While it is crucial to guarantee the reproducibility of the results reported in a paper, let us also not forget about the importance of making research artifacts reusable for the scientific community.
The awakening of the scientific community to the reproducibility crisis1 has stressed the need for more transparency in the reporting of published results. In computational science, among the many different strategies implemented to avoid perpetuating this crisis is the sharing of code and data, with the primary goal of allowing researchers to reproduce the results of a manuscript using their own machines. Reproducibility here means obtaining similar, consistent results using the same code and data as described in the original manuscript2. This is certainly an important step that has improved the reporting standards in science, and many journals, including Nature Computational Science, ensure that data and code are shared as much as possible and feasible. Nonetheless, researchers often focus solely on reproducibility and may not pay enough attention to another equally important concept: reusability.
Reusability, which can also be referred to as replicability2, goes beyond reproducibility: it entails obtaining consistent results with new data, and in some cases, in the context of a new scientific application. Making research artifacts, such as code, reusable allows other researchers to more easily investigate the same or similar scientific questions as new data become available and new ideas are developed, thus helping science progress at a faster pace. For computational research, reusable code may increase the potential impact of the methodology proposed in the corresponding manuscript, as it is more likely that others will use and/or build on it; non-reusable code, on the other hand, may hinder research progression.
But what is a ‘reusable code’ in practical terms? A reusable code is accompanied by clear instructions on how to install it, specifying all of the software and hardware requirements. A reusable code does not contain hardcoded settings and hardcoded file names/paths to datasets, which are harder for others to identify and change accordingly; instead, it makes a clear distinction between code and modifiable settings, perhaps by exposing the latter as input parameters of the program. A reusable code includes instructions on how to run it with the original or demonstration datasets, and with other available data, clearly detailing the expected format and output, and any limitations for the execution.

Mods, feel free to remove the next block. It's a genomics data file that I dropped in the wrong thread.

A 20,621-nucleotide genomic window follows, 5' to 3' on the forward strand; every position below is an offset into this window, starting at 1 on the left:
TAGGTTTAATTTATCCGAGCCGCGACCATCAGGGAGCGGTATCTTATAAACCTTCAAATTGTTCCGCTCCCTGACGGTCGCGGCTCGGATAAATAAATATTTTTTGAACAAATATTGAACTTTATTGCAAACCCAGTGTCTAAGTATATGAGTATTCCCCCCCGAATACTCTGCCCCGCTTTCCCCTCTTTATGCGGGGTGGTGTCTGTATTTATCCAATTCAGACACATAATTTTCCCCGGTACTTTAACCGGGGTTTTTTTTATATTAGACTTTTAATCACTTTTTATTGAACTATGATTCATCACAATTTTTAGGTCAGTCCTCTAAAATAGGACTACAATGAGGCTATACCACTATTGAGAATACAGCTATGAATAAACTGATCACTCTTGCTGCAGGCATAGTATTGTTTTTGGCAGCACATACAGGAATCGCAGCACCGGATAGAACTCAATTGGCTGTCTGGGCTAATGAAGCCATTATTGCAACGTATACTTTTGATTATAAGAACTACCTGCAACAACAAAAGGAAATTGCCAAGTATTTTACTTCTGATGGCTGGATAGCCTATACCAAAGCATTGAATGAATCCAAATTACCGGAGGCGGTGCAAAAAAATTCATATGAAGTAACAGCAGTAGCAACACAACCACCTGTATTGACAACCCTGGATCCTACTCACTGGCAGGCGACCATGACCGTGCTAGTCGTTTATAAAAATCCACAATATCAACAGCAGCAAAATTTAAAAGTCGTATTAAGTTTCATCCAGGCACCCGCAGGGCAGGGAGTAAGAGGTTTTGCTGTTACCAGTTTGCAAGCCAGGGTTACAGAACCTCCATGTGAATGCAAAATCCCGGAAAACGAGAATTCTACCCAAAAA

Of course, making sure that code is reusable requires more work than just throwing all of the available code in a public repository in order to comply with sharing policies. That said, the effort of making code reusable certainly pays off when more and more researchers start reusing the code in their own projects, thus increasing its practical impact in the research community. Everyone has tried at least once to reuse an existing code from a paper that either didn’t work or that took a substantial amount of time to run because the code was not in a reusable state, and this does nothing but discourage usage and slow down research in general. To put it simply, making code reusable is a noble service to science. If everyone starts a research project with this mentality, reusability eventually becomes a natural process during software development, and no extra effort is required when sharing code with the community.
We editors at Nature Computational Science do our best to ensure that the source codes associated with our papers have the aforementioned elements to make them reusable as much as possible. In addition to asking our referees about reusability during the code peer-review process, we also ask authors to fill out a code and software submission checklist that covers reusability requirements. But we also urge you, the author, to start thinking more about reusability when you are working on a project and submitting a paper. For instance, make sure that you have detailed instructions, making the code easier to install whenever possible, and making it easier to run with new data and parameters as well. A useful tip is to ask a colleague from your lab to try out your code to see whether they can successfully follow the instructions and run your code on a potentially different machine.
Little by little, we can all play a part in creating a better future for science, and soon we will be able to effortlessly stand on the shoulders of giants as we should.
Baker, M. Nature 533, 452–454 (2016).
Reproducibility and Replicability in Science (National Academies Press, 2019).